An Irish international team is preparing to meet the Old Enemy, buoyed by good results and urged on by enthusiastic and knowledgeable supporters.
No, it's not an early start to the rugby season. The code is cricket, a game whose standing has improved beyond measure in recent years.
It was once so very different. I think back to 1969 and a pleasant day in July.
I was meeting a friend in a bar on Belfast's Fountain Street. The place was surprisingly busy for early afternoon and everyone was glued to the television.
They were watching live sport, which was unusual at the time. More unusual still, the event they were watching was from Northern Ireland. And most unusual of all, it was a cricket match.
The sport was not without followers here. There were clubs dotted around Belfast and a few at outposts such as Lisburn and Banbridge, where there had once been linen mills with factory teams.
But, in general, interest in the game was very low. In summer, nationalist Belfast switched its sporting loyalties to hurling and Gaelic football; unionists watched tennis. Mention of cricket was likely to elicit blank looks, or poor jokes told in mock-English accents.
But, on July 2, 1969, Ireland were playing the West Indies at Sion Mills and there seemed every possibility they might pull off an amazing victory against a team rated the world's best.
Everyone in the Fountain Tavern had suddenly become a cricket fan. They were wildly enthusiastic for a home win and cheered every Irish advance, or West Indian setback.
But they might have been watching polo, or sumo wrestling, for all they knew about the game, or its terminology.
I don't think anyone shouted "goal", or "offside", but they came close, referring to the umpire as the referee and yelling "good hit", or "good throw" when they approved of the bowling, or batting.
The fielders' change of position at the end of each over baffled everyone and there was concern that it might be some fiendish Caribbean tactic to rob Ireland of victory.
In the land of the blind, the one-eyed man is king. I had played a little bit of cricket at school and, on the strength of that flimsy CV, became the prime pundit of Fountain Street, dispensing wit and wisdom as I guided the tavern's punters through an historic Irish triumph.
In truth, I was a very occasional and pretty awful cricketer. They played me at longstop, a position so far behind the wicket-keeper that it was almost impossible to follow the game, much less influence it.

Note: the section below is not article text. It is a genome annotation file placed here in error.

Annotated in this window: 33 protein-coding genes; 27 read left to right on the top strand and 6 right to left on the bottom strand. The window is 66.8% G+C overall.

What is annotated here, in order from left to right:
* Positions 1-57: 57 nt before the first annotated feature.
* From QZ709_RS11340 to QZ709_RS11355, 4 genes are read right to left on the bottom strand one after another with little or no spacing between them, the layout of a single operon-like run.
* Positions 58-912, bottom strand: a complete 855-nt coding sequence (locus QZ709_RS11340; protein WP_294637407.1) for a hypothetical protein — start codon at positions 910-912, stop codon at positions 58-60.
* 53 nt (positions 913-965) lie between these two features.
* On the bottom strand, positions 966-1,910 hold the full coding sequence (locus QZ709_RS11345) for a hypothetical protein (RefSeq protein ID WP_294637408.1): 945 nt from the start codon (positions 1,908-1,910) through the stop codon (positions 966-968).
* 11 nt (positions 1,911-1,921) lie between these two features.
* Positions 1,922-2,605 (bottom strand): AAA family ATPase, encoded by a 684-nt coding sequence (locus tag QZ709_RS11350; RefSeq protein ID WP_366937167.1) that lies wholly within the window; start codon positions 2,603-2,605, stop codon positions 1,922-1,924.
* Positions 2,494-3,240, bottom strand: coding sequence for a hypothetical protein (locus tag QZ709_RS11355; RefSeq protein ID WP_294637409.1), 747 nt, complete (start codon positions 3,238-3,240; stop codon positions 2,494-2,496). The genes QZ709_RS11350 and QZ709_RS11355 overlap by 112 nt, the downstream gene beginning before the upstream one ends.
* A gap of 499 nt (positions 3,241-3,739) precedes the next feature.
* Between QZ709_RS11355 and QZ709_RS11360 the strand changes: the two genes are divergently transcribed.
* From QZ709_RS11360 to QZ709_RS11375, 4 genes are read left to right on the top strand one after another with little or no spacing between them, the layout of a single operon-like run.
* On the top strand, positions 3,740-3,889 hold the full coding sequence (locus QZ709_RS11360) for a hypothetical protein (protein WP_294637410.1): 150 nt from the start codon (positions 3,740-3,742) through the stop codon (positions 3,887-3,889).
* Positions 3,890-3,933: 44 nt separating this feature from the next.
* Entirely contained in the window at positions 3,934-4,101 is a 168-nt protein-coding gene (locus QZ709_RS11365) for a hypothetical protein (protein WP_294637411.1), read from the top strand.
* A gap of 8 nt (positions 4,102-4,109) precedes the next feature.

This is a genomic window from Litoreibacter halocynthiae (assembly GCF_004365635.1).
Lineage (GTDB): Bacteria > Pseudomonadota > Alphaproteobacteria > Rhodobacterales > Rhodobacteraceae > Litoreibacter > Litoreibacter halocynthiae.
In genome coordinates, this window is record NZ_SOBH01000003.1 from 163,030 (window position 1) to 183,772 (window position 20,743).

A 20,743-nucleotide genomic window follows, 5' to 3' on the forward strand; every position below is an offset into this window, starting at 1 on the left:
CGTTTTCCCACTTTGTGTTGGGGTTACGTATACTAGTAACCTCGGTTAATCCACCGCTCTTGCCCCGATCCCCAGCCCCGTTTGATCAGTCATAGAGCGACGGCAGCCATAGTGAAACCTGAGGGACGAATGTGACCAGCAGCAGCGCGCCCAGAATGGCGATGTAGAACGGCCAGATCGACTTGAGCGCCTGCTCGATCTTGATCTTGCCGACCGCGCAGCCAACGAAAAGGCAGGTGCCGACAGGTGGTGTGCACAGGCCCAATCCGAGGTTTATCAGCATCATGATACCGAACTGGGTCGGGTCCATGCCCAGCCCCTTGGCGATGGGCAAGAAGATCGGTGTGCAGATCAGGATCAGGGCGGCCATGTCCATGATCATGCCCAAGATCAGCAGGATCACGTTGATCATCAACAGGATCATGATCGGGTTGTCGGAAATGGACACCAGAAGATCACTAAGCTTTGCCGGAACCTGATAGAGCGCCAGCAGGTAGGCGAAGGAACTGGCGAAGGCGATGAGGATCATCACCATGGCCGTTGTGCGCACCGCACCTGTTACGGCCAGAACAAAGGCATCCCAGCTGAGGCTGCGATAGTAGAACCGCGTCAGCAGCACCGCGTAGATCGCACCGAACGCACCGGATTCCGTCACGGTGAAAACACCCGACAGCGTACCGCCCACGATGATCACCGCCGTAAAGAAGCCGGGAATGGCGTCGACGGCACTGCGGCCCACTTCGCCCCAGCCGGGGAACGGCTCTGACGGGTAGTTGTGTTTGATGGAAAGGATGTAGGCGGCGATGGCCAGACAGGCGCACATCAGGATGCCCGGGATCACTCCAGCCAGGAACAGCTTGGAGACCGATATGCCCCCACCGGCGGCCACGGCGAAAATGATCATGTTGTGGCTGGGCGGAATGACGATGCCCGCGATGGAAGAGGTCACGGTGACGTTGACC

My level of interest wasn't much greater than my skill, but I have since gained a little more knowledge and a lot more respect for this gentle, but passionate, game.
I find, however, that my friends and neighbours are way ahead of me. There would be no need for my ill-informed commentary on any match shown nowadays in a Belfast pub.
The world and his wife is playing cricket – the wife lining out for one of the many excellent women's teams, since cricket is a game that comfortably crosses gender barriers.
It is also an all-Ireland game and in recent years has been the fastest-growing sport in the country.
The number of young people playing the game for registered clubs has more than doubled, from 11,900 in 2011 to some 25,000 this year.
A survey conducted for the International Cricket Council puts the total for registered players of all ages at 40,414, up from 25,170 in 2011.
This huge increase in interest has been driven by the success of the Irish cricket team, which last month qualified for their third successive World Cup.
In the Republic, cricket is flourishing in places with no tradition of the sport. There's a successful club at Kilcormac, deep in Offaly hurling country, and another in the Connemara Gaeltacht, associated with Ballynahinch Castle, a hotel once owned by a wealthy Indian cricketer.
The influx of immigrants from India and Pakistan has done a lot to boost Irish cricket and, as well as breaking down older prejudices about 'English' sports and 'foreign' games, has helped the process of racial integration.
A look at the Kilcormac team-sheet shows VJ Shahzad, Imtiaz Kayler and Dinesh de Silva lining out with Paul Maloney, Cormac Myers and Aaron Fox.
In Northern Ireland, the game has impressive cross-community credentials. St Columb's College, Derry, which lists Seamus Heaney, Brian Friel and John Hume among its past pupils, recently entered the Schools' Cup for the first time. Holy Cross, Strabane is affiliated along with Limavady Grammar. St Patrick's, Claudy along with Larne High.
There are flourishing clubs at Maghera and Enniskillen and, because so many players are new to cricket, the club game carries no sectarian baggage.
It's not always a gentleman's game, though.
Competition can be tough and, although I've never heard of a cricket hooligan, the crowds can get enthusiastic.
If you want proof, book a ticket for Ireland's next home match – against England in September.